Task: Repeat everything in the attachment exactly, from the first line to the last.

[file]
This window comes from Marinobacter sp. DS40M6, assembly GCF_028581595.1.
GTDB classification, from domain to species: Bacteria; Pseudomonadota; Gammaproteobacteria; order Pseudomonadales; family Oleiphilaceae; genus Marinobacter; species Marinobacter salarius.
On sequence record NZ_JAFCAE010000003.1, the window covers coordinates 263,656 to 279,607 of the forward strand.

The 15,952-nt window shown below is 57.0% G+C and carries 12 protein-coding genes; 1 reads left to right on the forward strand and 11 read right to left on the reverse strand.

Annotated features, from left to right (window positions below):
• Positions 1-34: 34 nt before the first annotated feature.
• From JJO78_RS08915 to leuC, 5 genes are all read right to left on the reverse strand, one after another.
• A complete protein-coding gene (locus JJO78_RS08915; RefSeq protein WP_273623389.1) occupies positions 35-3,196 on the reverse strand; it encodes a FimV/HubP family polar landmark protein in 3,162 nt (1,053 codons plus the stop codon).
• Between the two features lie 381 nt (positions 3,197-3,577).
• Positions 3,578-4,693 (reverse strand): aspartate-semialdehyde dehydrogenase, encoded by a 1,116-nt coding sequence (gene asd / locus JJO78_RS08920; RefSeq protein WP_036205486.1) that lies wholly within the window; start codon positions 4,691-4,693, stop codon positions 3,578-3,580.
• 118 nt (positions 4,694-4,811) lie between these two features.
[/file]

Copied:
This window comes from Marinobacter sp. DS40M6, assembly GCF_028581595.1.
GTDB classification, from domain to species: Bacteria; Pseudomonadota; Gammaproteobacteria; order Pseudomonadales; family Oleiphilaceae; genus Marinobacter; species Marinobacter salarius.
On sequence record NZ_JAFCAE010000003.1, the window covers coordinates 263,656 to 279,607 of the forward strand.

The 15,952-nt window shown below is 57.0% G+C and carries 12 protein-coding genes; 1 reads left to right on the forward strand and 11 read right to left on the reverse strand.

Annotated features, from left to right (window positions below):
• Positions 1-34: 34 nt before the first annotated feature.
• From JJO78_RS08915 to leuC, 5 genes are all read right to left on the reverse strand, one after another.
• A complete protein-coding gene (locus JJO78_RS08915; RefSeq protein WP_273623389.1) occupies positions 35-3,196 on the reverse strand; it encodes a FimV/HubP family polar landmark protein in 3,162 nt (1,053 codons plus the stop codon).
• Between the two features lie 381 nt (positions 3,197-3,577).
• Positions 3,578-4,693 (reverse strand): aspartate-semialdehyde dehydrogenase, encoded by a 1,116-nt coding sequence (gene asd / locus JJO78_RS08920; RefSeq protein WP_036205486.1) that lies wholly within the window; start codon positions 4,691-4,693, stop codon positions 3,578-3,580.
• 118 nt (positions 4,694-4,811) lie between these two features.